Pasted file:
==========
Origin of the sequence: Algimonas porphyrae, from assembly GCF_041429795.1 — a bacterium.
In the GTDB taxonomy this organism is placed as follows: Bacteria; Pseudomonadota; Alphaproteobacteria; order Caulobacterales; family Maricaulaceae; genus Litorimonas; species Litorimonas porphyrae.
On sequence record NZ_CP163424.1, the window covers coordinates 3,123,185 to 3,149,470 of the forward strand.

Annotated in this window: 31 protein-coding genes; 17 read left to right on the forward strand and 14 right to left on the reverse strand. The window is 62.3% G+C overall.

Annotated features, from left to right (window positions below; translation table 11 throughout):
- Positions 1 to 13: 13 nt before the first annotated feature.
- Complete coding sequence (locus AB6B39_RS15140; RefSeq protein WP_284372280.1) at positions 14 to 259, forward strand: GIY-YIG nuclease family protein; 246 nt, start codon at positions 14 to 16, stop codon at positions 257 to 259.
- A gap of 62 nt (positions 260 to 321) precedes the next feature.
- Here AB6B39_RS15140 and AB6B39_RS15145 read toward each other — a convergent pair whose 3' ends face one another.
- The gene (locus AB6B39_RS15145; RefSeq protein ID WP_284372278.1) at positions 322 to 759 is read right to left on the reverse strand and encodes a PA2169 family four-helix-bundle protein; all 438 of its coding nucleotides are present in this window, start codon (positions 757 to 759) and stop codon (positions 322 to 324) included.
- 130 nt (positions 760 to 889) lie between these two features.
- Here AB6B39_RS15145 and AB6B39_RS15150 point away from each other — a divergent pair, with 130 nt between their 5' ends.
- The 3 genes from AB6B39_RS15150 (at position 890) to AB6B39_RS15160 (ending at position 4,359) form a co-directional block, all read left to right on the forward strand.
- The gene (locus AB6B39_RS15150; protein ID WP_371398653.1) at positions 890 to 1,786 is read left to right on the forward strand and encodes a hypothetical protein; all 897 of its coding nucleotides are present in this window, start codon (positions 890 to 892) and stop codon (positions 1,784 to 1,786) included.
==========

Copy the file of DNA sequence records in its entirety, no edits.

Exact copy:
Origin of the sequence: Algimonas porphyrae, from assembly GCF_041429795.1 — a bacterium.
In the GTDB taxonomy this organism is placed as follows: Bacteria; Pseudomonadota; Alphaproteobacteria; order Caulobacterales; family Maricaulaceae; genus Litorimonas; species Litorimonas porphyrae.
On sequence record NZ_CP163424.1, the window covers coordinates 3,123,185 to 3,149,470 of the forward strand.

Annotated in this window: 31 protein-coding genes; 17 read left to right on the forward strand and 14 right to left on the reverse strand. The window is 62.3% G+C overall.

Annotated features, from left to right (window positions below; translation table 11 throughout):
- Positions 1 to 13: 13 nt before the first annotated feature.
- Complete coding sequence (locus AB6B39_RS15140; RefSeq protein WP_284372280.1) at positions 14 to 259, forward strand: GIY-YIG nuclease family protein; 246 nt, start codon at positions 14 to 16, stop codon at positions 257 to 259.
- A gap of 62 nt (positions 260 to 321) precedes the next feature.
- Here AB6B39_RS15140 and AB6B39_RS15145 read toward each other — a convergent pair whose 3' ends face one another.
- The gene (locus AB6B39_RS15145; RefSeq protein ID WP_284372278.1) at positions 322 to 759 is read right to left on the reverse strand and encodes a PA2169 family four-helix-bundle protein; all 438 of its coding nucleotides are present in this window, start codon (positions 757 to 759) and stop codon (positions 322 to 324) included.
- 130 nt (positions 760 to 889) lie between these two features.
- Here AB6B39_RS15145 and AB6B39_RS15150 point away from each other — a divergent pair, with 130 nt between their 5' ends.
- The 3 genes from AB6B39_RS15150 (at position 890) to AB6B39_RS15160 (ending at position 4,359) form a co-directional block, all read left to right on the forward strand.
- The gene (locus AB6B39_RS15150; protein ID WP_371398653.1) at positions 890 to 1,786 is read left to right on the forward strand and encodes a hypothetical protein; all 897 of its coding nucleotides are present in this window, start codon (positions 890 to 892) and stop codon (positions 1,784 to 1,786) included.